Francis Ngannou feels there were insidious forces at work, behind the curtain, in his recent stint in the boxing world.

The former UFC champion from Cameroon is apparently under the impression that there was some element of skullduggery involved in his controversial split decision loss to WBC heavyweight champion Tyson Fury last month in Riyadh, Saudi Arabia.

Ngannou, who made his boxing debut on that night, shocked many observers with his performance, which included a knockdown of Fury in the third round. Many felt the fight, which pitted a boxing novice against one of the top heavyweight fighters of this generation, to be a blatant mismatch, but it did not play out as such.

One judge had Ngannou winning 95-94, while two others had it 95-94 and 96-93 for Fury. The result now sets up the undisputed heavyweight championship between Fury and unified champion Oleksandr Usyk, reportedly set for February in Riyadh.

In a recent interview, Ngannou, who has not been shy about calling the outcome a “robbery,” offered a more robust explanation for his conspiratorial frame of mind.

 “Yes, I had the same feelings [as fans]—Definitely, I was robbed,” Ngannou said on I Am Athlete. “But, also, I have an understanding that you can’t just walk in and disrupt a system like that. I think it was a very bad look for boxing, for everything, and there was a lot of business involved.

“So, some judges just sacrificed themselves and take the hit, and save the face. But they know that that was a dirty job. There wasn’t even a judging, they wasn’t even judging those fights. There was just, like, ‘Okay, we are not going to lose.’”

Ngannou also took issue with an elbow that Fury landed across his face during the sixth round.

“I think even if there was a knockout, they would have found a way to make me [lose] that fight,” Ngannou said. “Because I should have won that fight. The guy gave me elbow … and the referee didn’t even say anything because. If that elbow had hurt me, I’m sure they would have count that as a punch and give him a decision, right? But I was prepared. I knew what I was stepping into. I wasn’t going to let them get in my mind or to get me frustrated. I was just going there to fight …It seems like at the end even they were getting frustrated because even that elbow was out of frustration.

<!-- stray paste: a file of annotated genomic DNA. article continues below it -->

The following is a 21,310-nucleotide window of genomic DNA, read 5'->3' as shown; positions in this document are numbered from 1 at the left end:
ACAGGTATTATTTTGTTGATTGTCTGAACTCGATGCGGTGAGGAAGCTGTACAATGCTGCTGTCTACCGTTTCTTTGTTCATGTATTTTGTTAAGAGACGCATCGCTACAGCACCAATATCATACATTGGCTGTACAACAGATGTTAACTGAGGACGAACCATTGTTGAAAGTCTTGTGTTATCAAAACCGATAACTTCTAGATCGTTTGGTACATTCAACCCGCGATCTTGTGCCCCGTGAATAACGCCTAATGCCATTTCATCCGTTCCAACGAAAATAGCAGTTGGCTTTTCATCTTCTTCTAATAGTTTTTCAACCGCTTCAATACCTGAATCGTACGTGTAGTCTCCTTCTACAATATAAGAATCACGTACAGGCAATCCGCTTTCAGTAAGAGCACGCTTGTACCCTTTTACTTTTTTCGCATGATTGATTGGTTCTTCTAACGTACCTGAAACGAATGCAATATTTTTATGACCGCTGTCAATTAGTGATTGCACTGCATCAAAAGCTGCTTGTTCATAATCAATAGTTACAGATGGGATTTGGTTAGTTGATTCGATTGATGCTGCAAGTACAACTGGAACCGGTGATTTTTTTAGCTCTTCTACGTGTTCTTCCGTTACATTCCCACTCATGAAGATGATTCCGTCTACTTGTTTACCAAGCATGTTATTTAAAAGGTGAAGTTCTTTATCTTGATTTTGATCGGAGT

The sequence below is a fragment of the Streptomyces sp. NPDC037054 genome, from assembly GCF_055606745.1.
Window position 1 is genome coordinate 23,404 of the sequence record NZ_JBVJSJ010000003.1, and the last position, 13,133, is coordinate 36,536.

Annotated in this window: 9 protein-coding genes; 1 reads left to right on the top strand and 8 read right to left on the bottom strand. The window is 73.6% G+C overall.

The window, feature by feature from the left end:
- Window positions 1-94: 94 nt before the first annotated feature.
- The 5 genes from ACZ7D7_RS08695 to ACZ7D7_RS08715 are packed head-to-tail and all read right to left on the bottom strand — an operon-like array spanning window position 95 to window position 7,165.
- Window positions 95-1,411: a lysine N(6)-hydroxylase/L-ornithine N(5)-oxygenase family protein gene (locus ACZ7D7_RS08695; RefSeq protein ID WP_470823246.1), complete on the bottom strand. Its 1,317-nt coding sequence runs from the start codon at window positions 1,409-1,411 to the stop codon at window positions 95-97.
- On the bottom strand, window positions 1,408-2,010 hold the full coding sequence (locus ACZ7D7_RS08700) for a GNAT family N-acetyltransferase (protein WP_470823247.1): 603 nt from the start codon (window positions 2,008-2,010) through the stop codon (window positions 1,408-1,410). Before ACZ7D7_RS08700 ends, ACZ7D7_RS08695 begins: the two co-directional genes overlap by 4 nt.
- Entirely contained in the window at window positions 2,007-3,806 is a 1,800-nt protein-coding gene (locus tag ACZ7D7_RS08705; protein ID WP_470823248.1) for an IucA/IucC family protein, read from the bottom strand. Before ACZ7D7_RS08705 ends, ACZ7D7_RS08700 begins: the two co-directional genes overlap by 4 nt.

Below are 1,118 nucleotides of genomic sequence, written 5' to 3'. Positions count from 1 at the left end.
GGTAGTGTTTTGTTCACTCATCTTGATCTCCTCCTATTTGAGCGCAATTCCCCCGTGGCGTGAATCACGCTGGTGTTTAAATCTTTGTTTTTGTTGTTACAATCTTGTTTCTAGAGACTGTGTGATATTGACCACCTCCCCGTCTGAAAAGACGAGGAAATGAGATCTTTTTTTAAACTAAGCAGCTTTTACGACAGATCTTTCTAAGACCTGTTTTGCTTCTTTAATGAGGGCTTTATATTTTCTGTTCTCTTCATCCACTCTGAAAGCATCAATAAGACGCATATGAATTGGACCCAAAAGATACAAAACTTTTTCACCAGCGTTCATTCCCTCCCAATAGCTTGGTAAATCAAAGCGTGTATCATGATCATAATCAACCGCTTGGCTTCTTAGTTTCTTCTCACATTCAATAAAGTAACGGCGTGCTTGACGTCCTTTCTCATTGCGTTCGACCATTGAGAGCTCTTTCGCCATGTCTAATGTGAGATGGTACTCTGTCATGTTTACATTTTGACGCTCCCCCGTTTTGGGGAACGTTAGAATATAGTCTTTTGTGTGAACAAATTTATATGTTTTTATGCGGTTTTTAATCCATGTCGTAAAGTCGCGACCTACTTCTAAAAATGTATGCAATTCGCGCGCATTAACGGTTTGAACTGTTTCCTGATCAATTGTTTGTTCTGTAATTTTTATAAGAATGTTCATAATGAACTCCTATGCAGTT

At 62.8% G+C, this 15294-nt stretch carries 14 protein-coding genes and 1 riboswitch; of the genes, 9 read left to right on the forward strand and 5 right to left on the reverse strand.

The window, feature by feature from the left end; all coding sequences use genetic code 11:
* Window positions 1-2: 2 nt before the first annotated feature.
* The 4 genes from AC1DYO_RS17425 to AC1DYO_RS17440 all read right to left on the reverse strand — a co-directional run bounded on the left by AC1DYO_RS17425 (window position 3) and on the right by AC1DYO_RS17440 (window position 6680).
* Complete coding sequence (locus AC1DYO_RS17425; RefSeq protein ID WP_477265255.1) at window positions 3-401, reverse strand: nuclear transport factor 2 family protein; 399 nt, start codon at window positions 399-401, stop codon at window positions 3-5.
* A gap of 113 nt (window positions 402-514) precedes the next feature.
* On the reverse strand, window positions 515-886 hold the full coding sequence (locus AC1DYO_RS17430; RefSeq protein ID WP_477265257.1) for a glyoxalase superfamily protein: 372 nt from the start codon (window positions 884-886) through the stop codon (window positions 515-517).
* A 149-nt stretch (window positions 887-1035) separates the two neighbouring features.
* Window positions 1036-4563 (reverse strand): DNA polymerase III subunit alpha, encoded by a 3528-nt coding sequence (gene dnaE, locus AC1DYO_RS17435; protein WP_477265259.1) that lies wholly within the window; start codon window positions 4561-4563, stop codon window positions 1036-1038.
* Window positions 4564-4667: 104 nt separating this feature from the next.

“I don’t care, I was just about [getting] the big fight, fight the big guy, and go there and prove people wrong,” he continued. “And I did, and I think I’m very happy with my performance and what I did. Yes, the result wasn’t there. But for some guy that is out there building his record and working hard, to get out there and have those kind of outcomes that might have a huge impact in his career—is not fair at all. It doesn’t represent boxing very well, because boxing is not known as a noble art. But it seems like the people behind it are not noble at all. They have nothing noble.”

 “When I saw one of those calls, there’s nothing noble here. This is like f------- robbery. You’re not even ashamed of it. Somebody scored 93-96 and I’m like OK, what fight are we scoring? But I think we got to the point where we don’t care. ‘We don’t have no scruples. We will retain our interest no matter what.’ Those kinds of guys should be cut out of the sport. You should take them out of the sport, period.”

Sean Nam is the author of Murder on Federal Street: Tyrone Everett, the Black Mafia, and the Last Golden Age of Philadelphia Boxing